In other words, together bnd and dcx files can be thought of analogous to zip files: they pack a bunch of files together and then compress them.


  • Yabber : Can unpack/repack bnd and dcx files, along with some other game file formats.

Game directory structure:

Once unpacking a game, you will see the following structure for the game's files (except for DS2, which has some differences):


Archives for characters and all their models and animations. Characters include the player (c0000), enemies, bosses, NPCs, and even interactables such as the bonfire. Each character is identified by a unique ID in the form of cXXXX.

  • The cXXXX.anibnd archives contain the Havok animation files (HKX) and their corresponding TAE files, which govern the specific events that occur during animations. Sound effects, i-frames, parry windows, motion blur, and more are all controlled via TAE files.
  • DS1 character list by Meowmaritus


Archives for objects. Objects are mostly static small things that can be placed in the map. They may have collision, may have simple animations, or may have simple triggerable actions (called object actions or ObjActs). Objects include breakable pots, doors, elevators, and other decorations. Objects are itentified by a 4 (6 in DS3/BB) digit identifier in the form of oXXXX.


Contains the models, textures, and animations for the weapons and armor that your character and some NPCs wear.


These contain event scripts for all the maps in DS1, DS3, BB, and Sekiro. These utilize a From proprietary scripting language and control just about everything that happens in a map. Examples include controlling everything from elevators, set pieces, ambushes, mimics, invasions, time of day changes, and boss fights.


Maps and their assets. Maps also have ids in the form of mAA_BB_00_CC. AA is an area id that shares some assets like textures with other maps with the same area id. BB is a block that has for the most part unique models, collisions, and navimeshes. CC is a variation used for some DS1 and BB maps that are used for very slightly different versions of the same map and use the same assets. For example, Darkroot garden has a variation of the map depending on if you have the DLC or not. Inside the MapStudio directory are msb files for each map, which defines the layouts and placements of everything.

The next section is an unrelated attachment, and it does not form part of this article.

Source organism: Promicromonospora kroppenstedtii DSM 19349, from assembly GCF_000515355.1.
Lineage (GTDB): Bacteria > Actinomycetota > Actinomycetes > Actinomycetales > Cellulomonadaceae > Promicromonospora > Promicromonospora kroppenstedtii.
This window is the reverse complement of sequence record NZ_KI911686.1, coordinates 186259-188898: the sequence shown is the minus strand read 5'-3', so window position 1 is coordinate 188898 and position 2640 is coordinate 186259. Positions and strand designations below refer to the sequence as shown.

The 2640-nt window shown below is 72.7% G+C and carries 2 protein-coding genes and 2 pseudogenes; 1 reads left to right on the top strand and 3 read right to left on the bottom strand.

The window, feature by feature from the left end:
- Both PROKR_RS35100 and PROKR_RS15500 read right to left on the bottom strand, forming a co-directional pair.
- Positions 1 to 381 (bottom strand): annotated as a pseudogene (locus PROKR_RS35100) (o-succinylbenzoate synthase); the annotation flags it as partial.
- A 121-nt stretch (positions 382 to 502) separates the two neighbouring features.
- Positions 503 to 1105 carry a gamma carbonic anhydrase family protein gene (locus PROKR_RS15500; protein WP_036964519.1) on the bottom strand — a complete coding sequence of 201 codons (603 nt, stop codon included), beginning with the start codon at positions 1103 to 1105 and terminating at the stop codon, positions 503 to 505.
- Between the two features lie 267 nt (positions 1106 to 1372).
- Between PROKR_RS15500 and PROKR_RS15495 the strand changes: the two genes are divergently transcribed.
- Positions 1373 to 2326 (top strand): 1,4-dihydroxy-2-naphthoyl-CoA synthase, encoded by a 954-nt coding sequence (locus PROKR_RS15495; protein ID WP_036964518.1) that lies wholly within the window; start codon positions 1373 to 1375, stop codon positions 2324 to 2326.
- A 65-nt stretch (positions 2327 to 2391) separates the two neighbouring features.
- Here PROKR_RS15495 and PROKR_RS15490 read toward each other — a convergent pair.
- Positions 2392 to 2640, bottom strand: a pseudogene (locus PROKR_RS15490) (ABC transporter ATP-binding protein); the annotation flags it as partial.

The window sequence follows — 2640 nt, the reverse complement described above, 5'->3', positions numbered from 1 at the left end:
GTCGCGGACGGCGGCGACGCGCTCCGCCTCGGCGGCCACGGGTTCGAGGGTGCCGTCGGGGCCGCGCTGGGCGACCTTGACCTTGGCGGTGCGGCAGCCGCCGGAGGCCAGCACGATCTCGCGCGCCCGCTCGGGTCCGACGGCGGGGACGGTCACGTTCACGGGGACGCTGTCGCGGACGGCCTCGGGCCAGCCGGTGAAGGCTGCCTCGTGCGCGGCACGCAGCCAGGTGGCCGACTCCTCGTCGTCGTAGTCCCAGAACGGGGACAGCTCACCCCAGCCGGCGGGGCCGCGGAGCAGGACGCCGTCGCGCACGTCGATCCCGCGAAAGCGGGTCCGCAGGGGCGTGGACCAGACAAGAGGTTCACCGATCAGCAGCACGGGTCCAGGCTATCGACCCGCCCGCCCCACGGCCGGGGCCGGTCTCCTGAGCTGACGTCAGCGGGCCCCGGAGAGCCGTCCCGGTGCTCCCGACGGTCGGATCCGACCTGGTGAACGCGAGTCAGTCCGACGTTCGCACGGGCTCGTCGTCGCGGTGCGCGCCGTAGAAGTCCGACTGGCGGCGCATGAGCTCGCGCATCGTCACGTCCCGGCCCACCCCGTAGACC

Contains layouts and textures for the game's menus, HUD, and GUIs. DeS and DS1 use a proprietary From format to layout GUIs (drb files), but the remaining games use Scaleform Flash files for GUI layouts. Almost all of the actual menu functionality is hardcoded in the game's exe, making any meaningful menu editing very difficult.


Contains all the text and dialogue for the game and all the translations.


Contains all the materials in the game, which define how the 3D models are shaded.


Contains gameparams (except for DS3) and drawparams. Game params define a huge amount of parameters for the game, link assets together, and define things such as weapon damage, enemy behavior, and many other things. Draw params determine how a map looks.


Contains all the game's cutscenes.


Scripts for some game events, AI, and NPCs. AI scripts are written in Lua and compiled, and are used to select moves and combos for enemies. NPC scripts define NPC dialogue, actions, and questlines, and use From's proprietary state machine format.


Special effects for the game. Particles, weather, lightning, and many other game effects fall under here.